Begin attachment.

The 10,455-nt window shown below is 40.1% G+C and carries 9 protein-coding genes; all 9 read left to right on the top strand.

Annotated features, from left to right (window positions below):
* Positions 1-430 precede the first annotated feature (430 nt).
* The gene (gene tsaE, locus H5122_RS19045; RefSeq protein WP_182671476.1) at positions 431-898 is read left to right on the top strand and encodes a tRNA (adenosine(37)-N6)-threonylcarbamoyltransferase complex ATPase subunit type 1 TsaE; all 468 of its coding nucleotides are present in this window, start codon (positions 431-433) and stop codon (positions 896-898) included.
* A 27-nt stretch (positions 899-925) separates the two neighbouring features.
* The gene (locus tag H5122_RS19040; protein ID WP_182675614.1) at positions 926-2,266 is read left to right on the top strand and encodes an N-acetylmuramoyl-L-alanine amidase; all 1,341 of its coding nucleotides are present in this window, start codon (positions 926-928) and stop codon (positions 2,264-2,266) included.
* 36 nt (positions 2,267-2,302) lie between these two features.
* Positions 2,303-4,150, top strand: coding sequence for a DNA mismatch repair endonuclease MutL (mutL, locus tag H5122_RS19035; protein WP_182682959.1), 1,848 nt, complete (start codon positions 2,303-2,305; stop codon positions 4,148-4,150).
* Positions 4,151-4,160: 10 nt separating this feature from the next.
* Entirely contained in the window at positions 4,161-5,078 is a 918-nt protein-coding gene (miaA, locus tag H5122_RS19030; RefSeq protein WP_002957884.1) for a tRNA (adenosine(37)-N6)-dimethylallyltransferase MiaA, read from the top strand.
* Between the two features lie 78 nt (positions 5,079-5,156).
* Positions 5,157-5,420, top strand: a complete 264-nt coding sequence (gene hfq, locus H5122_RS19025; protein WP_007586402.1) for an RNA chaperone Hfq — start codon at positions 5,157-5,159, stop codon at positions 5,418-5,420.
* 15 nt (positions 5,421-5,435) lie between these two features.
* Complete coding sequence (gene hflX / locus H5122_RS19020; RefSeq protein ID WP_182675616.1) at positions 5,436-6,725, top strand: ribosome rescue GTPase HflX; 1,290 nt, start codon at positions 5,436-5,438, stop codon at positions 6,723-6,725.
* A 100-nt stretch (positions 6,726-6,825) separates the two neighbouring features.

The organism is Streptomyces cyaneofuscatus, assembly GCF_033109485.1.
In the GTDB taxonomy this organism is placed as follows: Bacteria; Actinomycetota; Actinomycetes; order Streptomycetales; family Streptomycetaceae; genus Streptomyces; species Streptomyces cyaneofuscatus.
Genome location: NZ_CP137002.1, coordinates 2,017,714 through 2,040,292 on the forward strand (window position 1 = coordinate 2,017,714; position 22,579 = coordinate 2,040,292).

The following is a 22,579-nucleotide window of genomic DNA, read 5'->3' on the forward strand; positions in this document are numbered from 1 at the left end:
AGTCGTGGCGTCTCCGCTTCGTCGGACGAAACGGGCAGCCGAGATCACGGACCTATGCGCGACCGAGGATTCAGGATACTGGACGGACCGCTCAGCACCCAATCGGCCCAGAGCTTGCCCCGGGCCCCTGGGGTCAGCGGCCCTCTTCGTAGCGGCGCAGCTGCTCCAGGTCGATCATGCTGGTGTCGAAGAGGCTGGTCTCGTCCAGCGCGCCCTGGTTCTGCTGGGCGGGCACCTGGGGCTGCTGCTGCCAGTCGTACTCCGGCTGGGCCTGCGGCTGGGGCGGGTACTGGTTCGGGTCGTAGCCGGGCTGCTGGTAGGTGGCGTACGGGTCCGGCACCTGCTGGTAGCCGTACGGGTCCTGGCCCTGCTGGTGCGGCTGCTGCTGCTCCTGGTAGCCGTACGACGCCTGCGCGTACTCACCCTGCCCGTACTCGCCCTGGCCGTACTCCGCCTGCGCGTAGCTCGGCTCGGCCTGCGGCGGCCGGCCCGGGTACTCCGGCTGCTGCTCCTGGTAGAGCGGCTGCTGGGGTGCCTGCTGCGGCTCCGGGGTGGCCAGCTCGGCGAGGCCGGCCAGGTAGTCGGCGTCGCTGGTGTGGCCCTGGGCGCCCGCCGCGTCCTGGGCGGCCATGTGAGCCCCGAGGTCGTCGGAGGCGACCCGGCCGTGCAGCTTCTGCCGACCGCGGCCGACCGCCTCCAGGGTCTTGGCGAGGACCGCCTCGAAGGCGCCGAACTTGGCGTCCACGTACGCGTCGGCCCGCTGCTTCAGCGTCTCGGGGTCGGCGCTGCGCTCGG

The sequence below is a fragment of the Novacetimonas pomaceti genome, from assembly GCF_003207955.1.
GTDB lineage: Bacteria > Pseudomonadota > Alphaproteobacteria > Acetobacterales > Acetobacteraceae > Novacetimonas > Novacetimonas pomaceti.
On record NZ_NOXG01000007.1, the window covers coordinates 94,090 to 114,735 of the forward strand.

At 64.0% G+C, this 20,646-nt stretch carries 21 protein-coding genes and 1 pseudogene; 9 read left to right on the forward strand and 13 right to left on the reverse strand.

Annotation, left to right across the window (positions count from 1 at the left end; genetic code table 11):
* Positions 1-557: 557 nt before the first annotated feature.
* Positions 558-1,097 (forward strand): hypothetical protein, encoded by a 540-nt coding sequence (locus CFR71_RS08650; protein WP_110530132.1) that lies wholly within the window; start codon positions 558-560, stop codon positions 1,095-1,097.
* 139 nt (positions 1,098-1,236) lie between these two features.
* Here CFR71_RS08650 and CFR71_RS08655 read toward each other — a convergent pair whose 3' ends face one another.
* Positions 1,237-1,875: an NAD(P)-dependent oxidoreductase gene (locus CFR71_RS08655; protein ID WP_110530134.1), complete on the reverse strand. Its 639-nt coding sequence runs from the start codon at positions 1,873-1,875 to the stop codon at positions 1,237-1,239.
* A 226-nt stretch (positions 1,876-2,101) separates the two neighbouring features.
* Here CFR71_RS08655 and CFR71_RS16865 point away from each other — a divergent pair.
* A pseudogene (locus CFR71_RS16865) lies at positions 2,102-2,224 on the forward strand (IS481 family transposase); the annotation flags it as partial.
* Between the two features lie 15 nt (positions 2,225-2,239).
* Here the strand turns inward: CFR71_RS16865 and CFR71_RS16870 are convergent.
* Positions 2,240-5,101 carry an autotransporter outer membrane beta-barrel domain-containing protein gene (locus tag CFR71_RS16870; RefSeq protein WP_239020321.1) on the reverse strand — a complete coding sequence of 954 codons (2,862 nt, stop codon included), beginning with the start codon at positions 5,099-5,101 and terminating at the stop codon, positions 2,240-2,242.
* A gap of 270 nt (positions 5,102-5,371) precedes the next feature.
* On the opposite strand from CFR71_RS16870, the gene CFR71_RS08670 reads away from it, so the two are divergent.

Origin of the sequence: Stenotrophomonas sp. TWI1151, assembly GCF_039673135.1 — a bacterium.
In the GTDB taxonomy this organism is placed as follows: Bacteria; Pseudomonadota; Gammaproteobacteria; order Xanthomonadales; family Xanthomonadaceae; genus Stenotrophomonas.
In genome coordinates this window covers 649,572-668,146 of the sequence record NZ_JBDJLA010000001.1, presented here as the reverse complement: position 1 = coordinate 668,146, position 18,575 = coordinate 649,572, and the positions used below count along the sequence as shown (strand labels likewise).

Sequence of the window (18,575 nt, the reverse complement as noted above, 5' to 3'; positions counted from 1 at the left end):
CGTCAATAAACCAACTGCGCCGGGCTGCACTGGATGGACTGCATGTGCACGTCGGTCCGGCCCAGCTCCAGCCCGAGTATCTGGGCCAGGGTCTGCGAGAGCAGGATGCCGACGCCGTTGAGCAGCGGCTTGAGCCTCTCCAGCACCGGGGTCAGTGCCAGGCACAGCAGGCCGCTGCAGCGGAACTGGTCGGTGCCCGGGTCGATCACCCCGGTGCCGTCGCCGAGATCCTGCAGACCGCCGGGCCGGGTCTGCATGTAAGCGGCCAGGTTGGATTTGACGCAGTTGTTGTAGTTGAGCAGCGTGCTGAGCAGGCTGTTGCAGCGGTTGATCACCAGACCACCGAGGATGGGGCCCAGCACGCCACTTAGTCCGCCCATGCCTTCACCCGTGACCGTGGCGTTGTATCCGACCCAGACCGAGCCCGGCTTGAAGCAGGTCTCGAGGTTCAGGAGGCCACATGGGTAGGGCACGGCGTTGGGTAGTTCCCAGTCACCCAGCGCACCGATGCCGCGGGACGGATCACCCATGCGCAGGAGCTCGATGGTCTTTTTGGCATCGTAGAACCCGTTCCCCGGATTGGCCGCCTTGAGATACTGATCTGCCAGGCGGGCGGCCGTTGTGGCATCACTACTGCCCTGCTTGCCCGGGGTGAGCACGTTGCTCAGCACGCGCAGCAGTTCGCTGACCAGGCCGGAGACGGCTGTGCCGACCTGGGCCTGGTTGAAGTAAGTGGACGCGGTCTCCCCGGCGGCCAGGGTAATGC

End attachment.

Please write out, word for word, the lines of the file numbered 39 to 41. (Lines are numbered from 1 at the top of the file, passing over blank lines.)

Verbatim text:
Origin of the sequence: Stenotrophomonas sp. TWI1151, assembly GCF_039673135.1 — a bacterium.
In the GTDB taxonomy this organism is placed as follows: Bacteria; Pseudomonadota; Gammaproteobacteria; order Xanthomonadales; family Xanthomonadaceae; genus Stenotrophomonas.
In genome coordinates this window covers 649,572-668,146 of the sequence record NZ_JBDJLA010000001.1, presented here as the reverse complement: position 1 = coordinate 668,146, position 18,575 = coordinate 649,572, and the positions used below count along the sequence as shown (strand labels likewise).